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Baseball '90 PREVIEW : Parrish's Inside Job Gives Pitchers Focus : Resurgence: Catcher helped turn around staff last season. Change of scenery also aided his hitting.

April 09, 1990|JOHN WEYLER | TIMES STAFF WRITER

No one wants to talk about it, so the question remains unanswered: Just how valuable was the inside information Lance Parrish brought to the Angels last season?

Quite a ruckus surrounded the debate last year. Was Parrish, the Angels' Mr. Inside who insisted pitchers work the ball in on hitters, a pivotal factor in the resurgence of the Angel staff? Did Bob Boone, the former Angel catcher who fled to Kansas City when Parrish showed up in Anaheim, have an outside chance of defending himself?

It's a touchy subject. Most Angel pitchers tiptoe around the fringes of the controversy, much the same way they try to paint the black edges of home plate with their pitches. Some would rather throw a belt-high fastball down the middle to Jose Canseco than give a straight answer on this one.

"I don't want to make any comparisons to anyone else," Kirk McCaskill said, "but Lance is a skilled catcher, a very aggressive catcher, and it's a pleasure to throw to him."

There are, however, certain Angel pitchers who aren't so concerned with diplomacy. Reliever Greg Minton, for one, is more likely to say whatever is on his mind.

"Lance came in at the right time," Minton said. "(Pitching coach Marcel Lachemann) has been trying to get people to go in there ever since I came here, but previous catchers just weren't that type of catchers. Now, the pitching coach and the catcher are both in line.

"Personally, I like to throw to a catcher's chest. Bob wanted you to pick out a kneecap on his shin guard and throw to that. With Lance, you've got 235 pounds of huge human and half of that huge chest is sitting halfway behind the hitter.

"He just puts one finger down, scoots that big body in there and it's a lot easier to get inside that way."

There were, of course, a number of factors that contributed to the Angel staff's incredible one-point drop in earned-run average--4.32 in 1988 to 3.28 in '89--in just one season, including the additions of Bert Blyleven and Jim Abbott, the maturation of Chuck Finley and the health of McCaskill.

Obviously, it would be unfair to single out any one individual as being the key player. So just how much of the credit should go to Parrish?

"I don't want any credit," he said, "and I don't want to make a big deal about it. The pitchers are the ones that made it work and then stuck with it."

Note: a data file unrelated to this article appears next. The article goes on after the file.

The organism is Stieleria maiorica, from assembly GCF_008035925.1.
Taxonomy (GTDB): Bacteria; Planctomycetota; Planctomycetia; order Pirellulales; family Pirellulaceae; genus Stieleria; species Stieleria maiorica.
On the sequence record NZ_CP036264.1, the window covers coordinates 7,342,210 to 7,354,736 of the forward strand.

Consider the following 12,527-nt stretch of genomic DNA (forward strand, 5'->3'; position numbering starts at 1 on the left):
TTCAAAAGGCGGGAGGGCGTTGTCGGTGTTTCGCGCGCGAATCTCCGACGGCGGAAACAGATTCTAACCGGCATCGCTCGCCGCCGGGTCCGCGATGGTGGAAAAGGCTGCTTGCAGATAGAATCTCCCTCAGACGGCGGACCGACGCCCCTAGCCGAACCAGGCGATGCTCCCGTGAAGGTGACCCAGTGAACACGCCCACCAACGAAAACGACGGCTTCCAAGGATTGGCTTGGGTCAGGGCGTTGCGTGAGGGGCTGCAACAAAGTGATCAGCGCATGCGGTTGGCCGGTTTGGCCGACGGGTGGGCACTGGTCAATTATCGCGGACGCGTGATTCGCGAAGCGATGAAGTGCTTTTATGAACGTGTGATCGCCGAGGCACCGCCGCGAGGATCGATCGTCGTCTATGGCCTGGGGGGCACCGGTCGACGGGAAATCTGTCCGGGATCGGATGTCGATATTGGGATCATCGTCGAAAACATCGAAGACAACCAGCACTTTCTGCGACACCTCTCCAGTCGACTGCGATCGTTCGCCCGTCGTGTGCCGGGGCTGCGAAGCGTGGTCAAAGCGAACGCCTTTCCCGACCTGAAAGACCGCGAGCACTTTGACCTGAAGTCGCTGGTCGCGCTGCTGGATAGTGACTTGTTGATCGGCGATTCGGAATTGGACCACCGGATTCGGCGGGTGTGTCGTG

Parrish will admit, however, that he calls an aggressive game, refusing to allow hitters free reign. You don't want to be leaning out over the plate a lot if the pitcher is throwing to Parrish's target.

"I've never met a pitching coach who doesn't believe you have to pitch inside to be successful," he said. "Even if you don't come inside with strikes, you have to establish the inside so you can work the outside part of the plate. And these guys understood the necessity of it. To set up the rest of your pitches, you just have to do it.

"We worked at it last spring and once they saw that the approach could be successful for them, they had no problem letting me lead a bit more. It worked initially, they were willing to accept my pitch selection, and that set the tone for the season."

Parrish is quick to point out, however, that none of this is an indictment of Boone. Asking for inside pitches is one thing, getting them is quite another. Parrish knows. He spent two frustrating seasons (1987, '88) in Philadelphia where his philosophies fell on deaf ears, not mention some dead arms.

"Last year was a great year for me from a confidence standpoint," Parrish said. "The two years in Philadelphia were demoralizing in terms of what I could contribute to the pitching staff as a catcher. We went nowhere. I basically tried to instill the same ideas that I did here, it's just that these guys were more receptive.

"That's why everyone here is trying to walk a fine line. No one wants to discredit Bob Boone or anything that he's ever done. He's a tremendous catcher and who's to say he didn't try to do the same things and it didn't work. As a catcher, sometimes you try to establish something, but the staff doesn't feel comfortable with it. Then you've got to go to Plan B."

The Angels were so ecstatic with the way Plan A was working out last year, anything Parrish did with the bat was almost gravy. When he had 13 home runs and 43 RBIs by the end of July, General Manager Mike Port must have felt like he'd made the deal of the century when he picked up the six-time All-Star for what appeared to be a very cost-efficient $1.2 million for the 1989 season.

In July, Parrish hit .325 with six homers and 16 RBI.

On Aug. 5, however, the banner year came crashing down when Milwaukee's Glenn Braggs came barreling around third and Parrish, predictably, stood his ground at home plate.

"Braggs hit him on the dead run," Minton said, wincing. "And I mean that guy is chiseled pretty good. Braggs is built the way I am in my dreams. Lance said he was fine, but the next day, he had four or five big purple spots on his body."

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